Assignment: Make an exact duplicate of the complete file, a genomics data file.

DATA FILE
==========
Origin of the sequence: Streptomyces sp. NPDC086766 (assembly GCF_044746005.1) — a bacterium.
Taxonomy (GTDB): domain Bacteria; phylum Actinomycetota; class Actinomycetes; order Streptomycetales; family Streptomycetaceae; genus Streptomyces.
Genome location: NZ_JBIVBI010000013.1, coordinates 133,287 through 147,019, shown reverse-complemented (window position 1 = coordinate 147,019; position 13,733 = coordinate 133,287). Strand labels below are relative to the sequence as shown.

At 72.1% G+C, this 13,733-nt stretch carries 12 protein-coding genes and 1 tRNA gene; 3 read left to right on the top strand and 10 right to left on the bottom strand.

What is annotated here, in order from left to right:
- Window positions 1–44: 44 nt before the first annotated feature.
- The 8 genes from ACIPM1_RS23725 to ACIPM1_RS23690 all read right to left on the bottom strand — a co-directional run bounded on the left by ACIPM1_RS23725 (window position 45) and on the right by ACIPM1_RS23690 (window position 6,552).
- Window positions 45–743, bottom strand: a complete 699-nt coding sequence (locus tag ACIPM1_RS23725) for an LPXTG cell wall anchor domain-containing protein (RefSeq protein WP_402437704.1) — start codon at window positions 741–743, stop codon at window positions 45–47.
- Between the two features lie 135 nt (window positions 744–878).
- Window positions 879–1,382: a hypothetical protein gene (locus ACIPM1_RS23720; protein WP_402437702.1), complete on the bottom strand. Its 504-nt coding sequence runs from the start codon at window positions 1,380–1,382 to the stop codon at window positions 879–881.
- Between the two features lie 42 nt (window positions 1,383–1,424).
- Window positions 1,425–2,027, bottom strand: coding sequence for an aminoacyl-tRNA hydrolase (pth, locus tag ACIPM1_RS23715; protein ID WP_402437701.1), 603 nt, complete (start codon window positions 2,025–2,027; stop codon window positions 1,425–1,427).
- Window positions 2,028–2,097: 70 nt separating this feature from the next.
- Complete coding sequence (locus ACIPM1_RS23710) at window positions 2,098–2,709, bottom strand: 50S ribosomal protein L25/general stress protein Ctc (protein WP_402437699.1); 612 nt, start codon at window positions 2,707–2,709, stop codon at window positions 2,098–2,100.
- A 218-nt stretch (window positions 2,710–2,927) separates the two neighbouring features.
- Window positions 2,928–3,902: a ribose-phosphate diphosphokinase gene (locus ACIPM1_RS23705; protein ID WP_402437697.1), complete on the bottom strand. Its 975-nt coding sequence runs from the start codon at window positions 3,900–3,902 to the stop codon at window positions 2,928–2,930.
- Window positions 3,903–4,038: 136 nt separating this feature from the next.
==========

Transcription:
Origin of the sequence: Streptomyces sp. NPDC086766 (assembly GCF_044746005.1) — a bacterium.
Taxonomy (GTDB): domain Bacteria; phylum Actinomycetota; class Actinomycetes; order Streptomycetales; family Streptomycetaceae; genus Streptomyces.
Genome location: NZ_JBIVBI010000013.1, coordinates 133,287 through 147,019, shown reverse-complemented (window position 1 = coordinate 147,019; position 13,733 = coordinate 133,287). Strand labels below are relative to the sequence as shown.

At 72.1% G+C, this 13,733-nt stretch carries 12 protein-coding genes and 1 tRNA gene; 3 read left to right on the top strand and 10 right to left on the bottom strand.

What is annotated here, in order from left to right:
- Window positions 1–44: 44 nt before the first annotated feature.
- The 8 genes from ACIPM1_RS23725 to ACIPM1_RS23690 all read right to left on the bottom strand — a co-directional run bounded on the left by ACIPM1_RS23725 (window position 45) and on the right by ACIPM1_RS23690 (window position 6,552).
- Window positions 45–743, bottom strand: a complete 699-nt coding sequence (locus tag ACIPM1_RS23725) for an LPXTG cell wall anchor domain-containing protein (RefSeq protein WP_402437704.1) — start codon at window positions 741–743, stop codon at window positions 45–47.
- Between the two features lie 135 nt (window positions 744–878).
- Window positions 879–1,382: a hypothetical protein gene (locus ACIPM1_RS23720; protein WP_402437702.1), complete on the bottom strand. Its 504-nt coding sequence runs from the start codon at window positions 1,380–1,382 to the stop codon at window positions 879–881.
- Between the two features lie 42 nt (window positions 1,383–1,424).
- Window positions 1,425–2,027, bottom strand: coding sequence for an aminoacyl-tRNA hydrolase (pth, locus tag ACIPM1_RS23715; protein ID WP_402437701.1), 603 nt, complete (start codon window positions 2,025–2,027; stop codon window positions 1,425–1,427).
- Window positions 2,028–2,097: 70 nt separating this feature from the next.
- Complete coding sequence (locus ACIPM1_RS23710) at window positions 2,098–2,709, bottom strand: 50S ribosomal protein L25/general stress protein Ctc (protein WP_402437699.1); 612 nt, start codon at window positions 2,707–2,709, stop codon at window positions 2,098–2,100.
- A 218-nt stretch (window positions 2,710–2,927) separates the two neighbouring features.
- Window positions 2,928–3,902: a ribose-phosphate diphosphokinase gene (locus ACIPM1_RS23705; protein ID WP_402437697.1), complete on the bottom strand. Its 975-nt coding sequence runs from the start codon at window positions 3,900–3,902 to the stop codon at window positions 2,928–2,930.
- Window positions 3,903–4,038: 136 nt separating this feature from the next.